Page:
The purpose of this paper is to explore a set of literature in order to clarify the flipped classroom methods (FCM) theoretical frameworks and to determine if the evidence shows improvements in learning for students in comparison with traditional teaching methods.
The paper took a literature review approach and explored five articles selected with specific criteria of being published within 2013-2014 and that used comparisons with flipped and traditional classroom methods that employed analysis of student assessment outcomes.
The paper shows inconsistent theoretical frameworks and inconclusive evidence of an improvement in assessment outcomes for students. It finds the research undertaken in the literature is limited in scope and suggests further research into the FCM is required to determine consistent theoretical frameworks and methods.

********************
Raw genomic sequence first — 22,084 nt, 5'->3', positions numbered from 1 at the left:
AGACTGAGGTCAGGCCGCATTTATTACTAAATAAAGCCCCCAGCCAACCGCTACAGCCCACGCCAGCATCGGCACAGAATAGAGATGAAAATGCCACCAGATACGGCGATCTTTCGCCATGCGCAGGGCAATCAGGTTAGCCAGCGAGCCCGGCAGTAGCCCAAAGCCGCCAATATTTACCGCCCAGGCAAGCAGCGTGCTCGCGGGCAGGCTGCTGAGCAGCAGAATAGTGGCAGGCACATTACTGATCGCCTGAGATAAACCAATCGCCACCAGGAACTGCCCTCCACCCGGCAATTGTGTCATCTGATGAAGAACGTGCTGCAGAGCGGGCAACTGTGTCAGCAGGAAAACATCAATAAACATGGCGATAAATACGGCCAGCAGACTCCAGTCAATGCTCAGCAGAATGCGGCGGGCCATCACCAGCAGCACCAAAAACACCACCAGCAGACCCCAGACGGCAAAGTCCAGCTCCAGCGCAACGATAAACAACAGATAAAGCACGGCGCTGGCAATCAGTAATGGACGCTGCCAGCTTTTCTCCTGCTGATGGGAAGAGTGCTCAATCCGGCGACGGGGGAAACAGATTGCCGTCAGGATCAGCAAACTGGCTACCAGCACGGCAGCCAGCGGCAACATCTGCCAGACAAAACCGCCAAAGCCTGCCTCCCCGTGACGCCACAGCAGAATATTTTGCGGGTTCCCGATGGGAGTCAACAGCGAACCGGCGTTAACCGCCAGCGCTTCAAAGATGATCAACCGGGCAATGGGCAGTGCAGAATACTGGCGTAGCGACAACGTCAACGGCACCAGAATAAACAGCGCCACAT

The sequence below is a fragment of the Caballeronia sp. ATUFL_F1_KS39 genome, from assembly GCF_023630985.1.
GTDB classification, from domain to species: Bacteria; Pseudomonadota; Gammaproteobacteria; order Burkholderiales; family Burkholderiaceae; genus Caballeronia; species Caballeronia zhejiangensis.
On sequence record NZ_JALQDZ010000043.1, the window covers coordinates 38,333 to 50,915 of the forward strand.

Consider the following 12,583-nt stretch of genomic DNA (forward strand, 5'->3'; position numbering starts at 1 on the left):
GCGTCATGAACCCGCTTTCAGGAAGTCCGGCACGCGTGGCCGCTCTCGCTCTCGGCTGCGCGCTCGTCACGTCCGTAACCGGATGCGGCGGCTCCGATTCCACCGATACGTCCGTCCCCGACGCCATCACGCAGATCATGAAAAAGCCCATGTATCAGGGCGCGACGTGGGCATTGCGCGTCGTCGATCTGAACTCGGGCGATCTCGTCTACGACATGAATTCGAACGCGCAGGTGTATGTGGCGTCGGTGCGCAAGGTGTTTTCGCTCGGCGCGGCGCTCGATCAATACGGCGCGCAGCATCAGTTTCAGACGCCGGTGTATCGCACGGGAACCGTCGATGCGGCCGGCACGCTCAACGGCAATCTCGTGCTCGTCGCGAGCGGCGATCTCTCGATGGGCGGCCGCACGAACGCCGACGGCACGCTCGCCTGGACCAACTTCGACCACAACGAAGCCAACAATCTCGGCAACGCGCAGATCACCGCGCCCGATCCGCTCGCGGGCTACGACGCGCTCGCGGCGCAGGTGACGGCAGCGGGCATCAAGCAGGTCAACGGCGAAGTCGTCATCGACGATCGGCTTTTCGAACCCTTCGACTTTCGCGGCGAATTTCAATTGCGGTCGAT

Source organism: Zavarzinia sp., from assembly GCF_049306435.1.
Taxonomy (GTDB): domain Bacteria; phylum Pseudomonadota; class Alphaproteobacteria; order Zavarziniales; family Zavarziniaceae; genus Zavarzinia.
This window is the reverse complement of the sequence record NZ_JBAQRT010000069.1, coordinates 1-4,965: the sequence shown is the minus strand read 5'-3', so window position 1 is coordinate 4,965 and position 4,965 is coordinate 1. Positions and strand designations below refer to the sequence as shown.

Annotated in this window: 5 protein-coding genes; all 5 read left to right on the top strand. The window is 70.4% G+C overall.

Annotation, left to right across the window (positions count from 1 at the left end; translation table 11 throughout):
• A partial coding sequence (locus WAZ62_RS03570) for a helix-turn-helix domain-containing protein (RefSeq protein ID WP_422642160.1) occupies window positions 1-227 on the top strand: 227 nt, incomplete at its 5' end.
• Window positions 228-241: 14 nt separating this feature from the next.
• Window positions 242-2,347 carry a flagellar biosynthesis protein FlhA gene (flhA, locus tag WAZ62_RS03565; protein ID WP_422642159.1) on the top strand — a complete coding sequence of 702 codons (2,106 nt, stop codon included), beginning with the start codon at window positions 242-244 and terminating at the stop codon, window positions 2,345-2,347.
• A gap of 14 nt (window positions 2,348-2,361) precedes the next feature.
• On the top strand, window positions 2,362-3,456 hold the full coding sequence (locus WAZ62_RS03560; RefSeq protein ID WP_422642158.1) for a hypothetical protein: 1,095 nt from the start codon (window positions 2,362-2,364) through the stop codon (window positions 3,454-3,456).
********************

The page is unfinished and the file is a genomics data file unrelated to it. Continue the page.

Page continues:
The findings of the paper may be limited by the selection of literature reviewed and generalisability therefore researchers are encouraged to explore further.
The paper holds potential implications to question the consistency, validity and benefits of the flipped classroom.
Many anecdotal articles herald the flipped classroom as a method of improving learning outcomes for students, however, academic literature suggests the evidence is inconclusive and there are implications on using educational methods based on technology.
The paper identifies the need for further research into the flipped classroom and supports the advancement of educational methodology.
CitationDownload as .RIS
Emerald Group Publishing Limited
Copyright © 2016, Emerald Group Publishing Limited